Trek’s Madone follows Émonda’s lead, gets OCLV 800

OCLV 800 launched with Trek's feathery Émonda, but now the brand's flagship aero bike gets this lighter, stiffer carbon — along with a T47 BB.

Photo: Dan Cavallari |

Heading out the door? Read this article on the new Outside+ app available now on iOS devices for members! Download the app.

It was only a few weeks ago that Trek showed the world its revamped Émonda, fresh with a new carbon material dubbed OCLV 800. The carbon used to build up the Émonda is lighter and stiffer, allowing Trek to really tailor the ride characteristics of the bike without adding weight. That essentially means it’s possible to get more aero tube shapes without the traditional added grams.


It should stand to reason, then, that Trek’s other flagship model, the Madone, should be made from the top-of-the-line carbon. Sure enough, Trek just announced that the Madone will be made with OCLV 800 going forward.

“That [OCLV 800 laminate] plus some other tools in our quiver, like Aeolus RSL 37 wheels and the Aeolus RSL Bar/Stem from the Émonda, can make certain configurations of this new bike 450g lighter than the previous model,” says Trek’s road product marketing manager Anders Ahlberg, “with no aero penalty. All that, and an update to the T47 BB standard really round out the new version.”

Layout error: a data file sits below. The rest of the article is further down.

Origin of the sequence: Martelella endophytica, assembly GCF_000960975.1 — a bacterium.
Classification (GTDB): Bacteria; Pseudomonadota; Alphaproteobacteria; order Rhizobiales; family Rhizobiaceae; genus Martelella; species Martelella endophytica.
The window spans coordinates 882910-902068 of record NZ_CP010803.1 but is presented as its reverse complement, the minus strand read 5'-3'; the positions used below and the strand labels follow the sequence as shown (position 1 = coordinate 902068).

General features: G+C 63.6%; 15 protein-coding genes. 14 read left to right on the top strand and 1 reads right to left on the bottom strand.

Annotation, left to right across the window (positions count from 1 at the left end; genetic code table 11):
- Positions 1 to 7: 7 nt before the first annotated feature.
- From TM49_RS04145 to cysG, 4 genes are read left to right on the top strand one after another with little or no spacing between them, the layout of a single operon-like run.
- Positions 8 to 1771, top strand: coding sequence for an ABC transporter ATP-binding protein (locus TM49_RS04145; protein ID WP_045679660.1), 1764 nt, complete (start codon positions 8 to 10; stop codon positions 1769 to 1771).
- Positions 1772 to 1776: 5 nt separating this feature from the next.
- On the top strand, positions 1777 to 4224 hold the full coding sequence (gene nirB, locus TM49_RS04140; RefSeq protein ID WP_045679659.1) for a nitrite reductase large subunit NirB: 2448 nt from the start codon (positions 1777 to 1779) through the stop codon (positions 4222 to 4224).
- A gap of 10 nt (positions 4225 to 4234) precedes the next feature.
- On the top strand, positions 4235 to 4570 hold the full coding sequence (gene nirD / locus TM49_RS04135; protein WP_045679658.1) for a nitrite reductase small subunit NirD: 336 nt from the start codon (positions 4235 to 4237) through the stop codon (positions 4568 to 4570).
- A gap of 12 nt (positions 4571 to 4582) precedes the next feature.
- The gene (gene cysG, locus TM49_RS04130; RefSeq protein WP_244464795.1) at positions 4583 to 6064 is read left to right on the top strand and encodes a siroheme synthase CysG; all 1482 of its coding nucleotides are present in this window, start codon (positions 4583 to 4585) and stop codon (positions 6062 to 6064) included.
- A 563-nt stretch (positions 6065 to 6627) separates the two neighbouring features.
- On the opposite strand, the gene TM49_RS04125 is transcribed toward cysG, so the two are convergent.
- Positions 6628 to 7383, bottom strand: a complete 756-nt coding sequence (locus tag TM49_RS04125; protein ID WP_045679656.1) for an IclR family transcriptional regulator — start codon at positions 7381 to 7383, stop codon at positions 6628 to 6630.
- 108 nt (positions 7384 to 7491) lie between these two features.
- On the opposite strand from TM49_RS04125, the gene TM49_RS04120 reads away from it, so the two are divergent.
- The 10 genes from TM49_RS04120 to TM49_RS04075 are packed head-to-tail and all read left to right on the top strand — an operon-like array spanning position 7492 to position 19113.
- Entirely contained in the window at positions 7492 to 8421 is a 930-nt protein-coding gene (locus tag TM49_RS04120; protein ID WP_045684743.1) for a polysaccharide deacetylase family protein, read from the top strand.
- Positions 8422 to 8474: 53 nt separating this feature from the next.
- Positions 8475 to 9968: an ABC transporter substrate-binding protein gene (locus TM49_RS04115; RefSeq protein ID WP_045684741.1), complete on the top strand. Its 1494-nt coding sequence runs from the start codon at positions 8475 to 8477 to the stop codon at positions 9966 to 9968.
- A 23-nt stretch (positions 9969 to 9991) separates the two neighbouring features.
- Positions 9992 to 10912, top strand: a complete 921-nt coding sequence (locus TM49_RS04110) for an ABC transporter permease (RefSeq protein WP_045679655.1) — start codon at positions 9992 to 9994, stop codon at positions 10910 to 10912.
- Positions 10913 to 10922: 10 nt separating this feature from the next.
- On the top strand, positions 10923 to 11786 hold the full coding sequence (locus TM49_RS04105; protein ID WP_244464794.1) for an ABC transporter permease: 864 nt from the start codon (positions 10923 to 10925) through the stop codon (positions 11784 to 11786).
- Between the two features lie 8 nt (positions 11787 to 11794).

Let’s break that down for a moment: The Madone, one of the fastest bikes on the market, just dropped a full pound of weight. And perhaps more exciting (for this gear nerd anyway), the Madone also gets a T47 bottom bracket. Threads are good, friends. The T47 bottom bracket gives you the oversized bearings of typical bottom brackets on the market today, but eliminates creaking by threading into the bottom bracket shell like tried-and-true bottom brackets of old. It’s truly the best of both worlds.

Trek Emonda
Trek’s Émonda recently got revamped with OCLV 800 laminate. Photo: Brad Kaminski |

Aside from the addition of the OCLV 800 laminate and the T47 bottom bracket, the Madone remains otherwise unchanged for the moment. You’ll still get the same geometry and build options, and of course, Trek’s IsoSpeed decoupler for excellent compliance on this otherwise very stiff bike.

We will be getting the new Madone featuring OCLV 800 in for testing in the near future, so keep an eye out for our thoughts on the new carbon laminate. To be frank, I wouldn’t expect to feel much difference out on the road, as much of the secret sauce of the OCLV 800 is a behind-the-curtains advantage, but if by chance I feel any noticeable difference, you’ll all be the first to know.

An American in France

What’s it like to be an American cyclist living in France? Watch to get professional road cyclist Joe Dombrowski’s view.